It seems to me we have passed into a time when opinions don’t matter. Maybe some people still enjoy having them, but my own too-familiar opinions leave me stranded in a state of inertia. For the first time in my life, it seems that what I believe is no longer relevant. The steamroller has mashed me flat.
So I find my solace in all my familiar places, none more familiar, or more comforting, than the Country-Western songs I listen to on KUNM or KSFR. My favorite of these balladeers of heartbreak is our own Bill Hearne, who for many years along with his sweet-voiced wife has kept the crowd two-stepping on weekday nights at Hotel La Fonda. It seems wonderful to me that the dismal remodeling that reduced the dance floor to a handkerchief and added enormous televisions and a greatly expanded bar has had little or no impact on Bill and his fellow musicians or on their devoted fans who continue to twirl, rope-twist and sweetheart as they have for years.
One of my favorite songs on one of Bill’s CDs is called “Border Radio.” As usual, it is a broken-hearted lament for “a Cajun man who’s gone.” The bereft woman’s only comfort is her border radio station, whose fifty thousand watts carry songs deep into Mexico where she believes her lover has flown. She prays that he’s listening to their favorite tune.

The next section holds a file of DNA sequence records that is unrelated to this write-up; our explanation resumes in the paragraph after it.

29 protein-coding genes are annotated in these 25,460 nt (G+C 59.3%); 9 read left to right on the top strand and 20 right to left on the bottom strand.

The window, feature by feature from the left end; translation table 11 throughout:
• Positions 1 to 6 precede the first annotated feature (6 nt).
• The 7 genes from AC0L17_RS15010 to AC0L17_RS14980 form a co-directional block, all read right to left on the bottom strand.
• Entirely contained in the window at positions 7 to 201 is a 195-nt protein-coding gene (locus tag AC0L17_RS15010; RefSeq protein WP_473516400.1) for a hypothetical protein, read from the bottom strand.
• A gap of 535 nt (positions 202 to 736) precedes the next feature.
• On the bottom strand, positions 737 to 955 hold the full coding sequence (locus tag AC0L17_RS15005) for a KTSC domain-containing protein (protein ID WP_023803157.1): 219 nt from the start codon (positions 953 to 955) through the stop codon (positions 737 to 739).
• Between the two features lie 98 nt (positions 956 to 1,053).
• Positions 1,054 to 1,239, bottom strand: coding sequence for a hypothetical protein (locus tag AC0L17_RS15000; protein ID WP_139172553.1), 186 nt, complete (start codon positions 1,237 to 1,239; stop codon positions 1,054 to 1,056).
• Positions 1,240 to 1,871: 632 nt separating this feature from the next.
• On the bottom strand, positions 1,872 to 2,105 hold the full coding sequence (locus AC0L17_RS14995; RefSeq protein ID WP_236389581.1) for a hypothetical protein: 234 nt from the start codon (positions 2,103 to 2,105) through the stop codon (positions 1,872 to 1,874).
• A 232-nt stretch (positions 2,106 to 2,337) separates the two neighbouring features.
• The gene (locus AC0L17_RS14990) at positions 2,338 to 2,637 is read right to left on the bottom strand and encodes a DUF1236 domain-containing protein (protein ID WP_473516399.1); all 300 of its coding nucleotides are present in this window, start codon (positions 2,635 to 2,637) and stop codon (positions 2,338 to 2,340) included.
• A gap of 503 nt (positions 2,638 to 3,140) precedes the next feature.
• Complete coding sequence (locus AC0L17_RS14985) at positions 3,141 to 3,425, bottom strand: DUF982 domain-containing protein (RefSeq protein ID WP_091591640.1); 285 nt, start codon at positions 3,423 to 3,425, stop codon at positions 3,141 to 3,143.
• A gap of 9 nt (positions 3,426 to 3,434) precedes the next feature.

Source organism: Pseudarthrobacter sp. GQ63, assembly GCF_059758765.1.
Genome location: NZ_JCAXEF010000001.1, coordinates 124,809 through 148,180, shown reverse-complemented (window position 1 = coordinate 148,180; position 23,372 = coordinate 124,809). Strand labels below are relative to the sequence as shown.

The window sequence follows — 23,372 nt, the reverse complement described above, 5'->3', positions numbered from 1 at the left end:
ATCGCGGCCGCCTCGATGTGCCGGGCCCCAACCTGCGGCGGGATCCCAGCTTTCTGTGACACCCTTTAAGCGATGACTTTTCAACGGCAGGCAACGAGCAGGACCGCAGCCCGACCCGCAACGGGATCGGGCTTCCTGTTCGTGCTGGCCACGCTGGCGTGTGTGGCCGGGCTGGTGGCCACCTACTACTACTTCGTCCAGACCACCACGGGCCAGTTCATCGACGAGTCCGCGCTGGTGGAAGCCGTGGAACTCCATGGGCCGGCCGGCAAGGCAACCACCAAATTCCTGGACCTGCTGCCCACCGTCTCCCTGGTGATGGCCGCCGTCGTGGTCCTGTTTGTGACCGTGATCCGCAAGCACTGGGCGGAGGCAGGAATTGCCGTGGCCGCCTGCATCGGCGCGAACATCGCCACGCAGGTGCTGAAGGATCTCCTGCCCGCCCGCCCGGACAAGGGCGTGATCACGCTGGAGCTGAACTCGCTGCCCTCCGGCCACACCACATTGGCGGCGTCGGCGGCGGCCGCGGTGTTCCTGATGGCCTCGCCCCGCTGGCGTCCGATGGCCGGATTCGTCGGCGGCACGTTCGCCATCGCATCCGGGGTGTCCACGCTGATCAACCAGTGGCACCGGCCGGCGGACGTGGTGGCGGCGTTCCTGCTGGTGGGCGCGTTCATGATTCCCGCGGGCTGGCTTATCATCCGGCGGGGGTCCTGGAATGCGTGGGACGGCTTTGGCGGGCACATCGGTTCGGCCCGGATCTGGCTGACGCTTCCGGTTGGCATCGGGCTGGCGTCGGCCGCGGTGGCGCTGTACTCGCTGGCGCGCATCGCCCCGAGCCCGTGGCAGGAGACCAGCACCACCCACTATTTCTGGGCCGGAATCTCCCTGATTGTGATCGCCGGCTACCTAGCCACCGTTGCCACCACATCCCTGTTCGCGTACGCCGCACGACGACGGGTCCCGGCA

Border radio played a big part in my childhood and adolescence in Kentucky. Our WHAS radio station also had a fifty thousand watt capacity, and at night I could pick up the Big Bands playing on hotel rooftop ballrooms in Chicago, which seemed so very far away. That was the dance music my parents and their friends knew, the Waltzes, Foxtrots and American Tangos they performed with, it seemed to me, great expertise at every formal party and wedding.
Couple dances went the way of all flesh before I was grown, and radio seemed to have been subsumed by television, but the concept of a radio wave reaching across space, time, and borders has stayed with me. Radio provided the glue that held disparate strangers together, giving me and surely many others a sense of kinship with people we would never meet.
So when Bill croons, “She’s listening to the border radio,” I know it’s not only her lost Cajun man she’s seeking to connect with but all those nameless and faceless listeners across the border—all the borders, that threaten so direly to cut us off from each other.
My dear one reminded me this morning that it was Ronald Regan who told Mikhail Gorbachev to take down the Berlin Wall, and I imagined the cry crossing all borders, real and imagined: TEAR DOWN THIS WALL! Take down all walls that separate us, especially the ones that divide so-called whites from so-called blacks.
The Berlin Wall came tumbling down shortly thereafter, as have all monuments to injustice, sooner or later.
This time, though, we can’t wait.